So, a good rule is to focus on the clitoris for the best odds of making a woman orgasm. Trying to make a woman orgasm without touching it is kind of like trying to make a guy orgasm without touching his penis — totally possible, just a little indirect. Of course, every woman is different and has different preferences, so always ask and confirm what the woman you’re sleeping with likes.

 4. Give the Clitoral Hood and Glans Some Love

The clitoris, FYI, is a mostly internal structure that stretches two to four inches into the body and wraps around the vaginal canal internally in a horseshoe-like shape. Just the tip, called the clitoral glans, is visible and accessible from outside the body — but, fortunately, this external tip is quite sensitive. It’s located at the top of the vulva where the vaginal lips meet, and it’s usually covered by a thin fold of skin called the clitoral hood. You can stimulate the clitoris through the hood, or you can gently lift the hood to expose the clitoral glans underneath and stimulate it directly — though again, check-in with your partner to see what she likes. Direct stimulation of the clitoral glans can sometimes be too intense for some people.

 5. Touch Other Parts of Her Body

While the clitoris is usually the main seat of pleasure for vagina owners, take your time getting there and prioritize other parts of her body as well, especially the other erogenous zones — like the neck, naval, thighs, and booty. Grabbing her thighs or spanking her can help stimulate arousal to her genitals too because of the proximity.

6. “Activate” the Vulva

When you’re ready to go downtown, start by taking time to get the vulva aroused and the blood pumping to the area first — think of this like helping the penis get hard before you start the more direct stimulation. Try massaging or kissing the pubic mound (the fleshy part just above the vulva), and then you can use your tongue or fingers to stimulate the outer and inner labia (lips) and around the vaginal opening. Once she’s good and aroused, head to the clitoris.

 7. Go Slow with Your Tongue

Really take your time when you get to that clitoris. Start with a slow, sensual tempo and go from there. Men can sometimes be tempted to just “jackhammer it” while using their tongue because that’s a tempo that often feels good for the penis and helps men orgasm. But that’s not always the case for the clitoris. In fact, going at a high speed like that can be uncomfortable or even painful for some women, especially if they’re not fully aroused yet. You’ll want to pay attention to your partner’s reactions and respond accordingly. In general though, by going slow, you also signal that you’re in no rush to move on, and your partner can really take her time sinking into the sensations and pleasure you’re giving her.

8. Switch up Oral Positions

Just like with penetrative sex, different oral positions and angles offer different sensations, so don’t be afraid to mix it up. Consider face sitting, doggy style, or her standing and you on your knees. You can also try the Kivin method, aka “sideways oral.” This is where she’s on her back and you’re perpendicular to her body, so the full width of your tongue is lapping at the full length of her clitoris or vulva.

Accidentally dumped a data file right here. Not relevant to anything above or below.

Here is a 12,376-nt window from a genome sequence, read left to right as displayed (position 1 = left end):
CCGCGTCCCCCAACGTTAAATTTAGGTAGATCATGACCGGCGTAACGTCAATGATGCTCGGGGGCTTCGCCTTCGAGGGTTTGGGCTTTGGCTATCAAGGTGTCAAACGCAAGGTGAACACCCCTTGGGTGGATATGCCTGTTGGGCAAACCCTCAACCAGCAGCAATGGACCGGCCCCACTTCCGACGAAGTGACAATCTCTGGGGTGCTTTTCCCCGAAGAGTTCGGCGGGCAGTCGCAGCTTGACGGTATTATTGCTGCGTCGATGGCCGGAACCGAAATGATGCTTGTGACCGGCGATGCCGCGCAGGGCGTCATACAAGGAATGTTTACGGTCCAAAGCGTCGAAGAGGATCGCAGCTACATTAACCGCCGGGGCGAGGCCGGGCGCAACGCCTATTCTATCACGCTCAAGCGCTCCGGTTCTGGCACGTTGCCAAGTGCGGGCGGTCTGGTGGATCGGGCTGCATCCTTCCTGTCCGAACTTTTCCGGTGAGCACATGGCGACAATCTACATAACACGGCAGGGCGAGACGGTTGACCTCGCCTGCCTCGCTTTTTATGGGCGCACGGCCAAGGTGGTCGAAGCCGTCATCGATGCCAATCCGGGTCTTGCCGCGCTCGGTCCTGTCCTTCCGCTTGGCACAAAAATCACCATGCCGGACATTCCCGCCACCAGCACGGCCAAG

Try mixing up your tongue technique, too. Sometimes using the full flat top of your tongue, sometimes just the tip of your tongue, sometimes going in a circular motion, sometimes back and forth or side to side. The possibilities are endless.

9. Incorporate Toys

We often think of sex toys as exclusive to masturbation, but they can be great additions to couples’ play. Men can sometimes get in their heads that they need to compete with sex toys, but that’s the farthest from the truth. Fingers, tongues, and penises can’t do what sex toys can, and likewise, a sex toy can’t do what a human partner can. They’re all just different types of enjoyable experiences, and neither could ever replace the other. Moreover, having a partner be the one using the sex toy on you can actually offer unique, irreplicable types of sensations for the woman because someone else’s hands are in control of the device. So, consider the toys more like an additional tool in the kit of an excellent lover.

10. Use Lube

Lubrication is key to all kinds of play, including both vaginal and clitoral. Some women will naturally produce a good amount of vaginal lubrication, but in most situations, additional lube will usually make for a more enjoyable experience for her. Note that spit is not the same as lube; spit dries quite quickly, so it’s worth purchasing some lubricant made for vaginal play to have on hand.

11. Ask What She Likes

Even if you’ve been together with your current partner for years, what she likes now might also be different from, say, what she liked when you met her in college. Tastes can change.

So, ask what she likes. There are plenty of really sexy ways to do this. Consider being in the heat of the moment and looking up at her eyes and saying, “Tell me what you want me to do to you.”

Alternatively, while you’re laying together after sex, tell her which parts of that session you liked the most and then ask her what her favorite parts were to get some specifics. You can also try planning a whole date night where the plan is for the two of you to just take turns pleasuring each other based on the receiver’s instructions.

When we throw out the old conceptualization of “foreplay” and just focus on prioritizing whatever feels good to us and our partners, sex becomes infinitely more interesting — and mutually satisfying.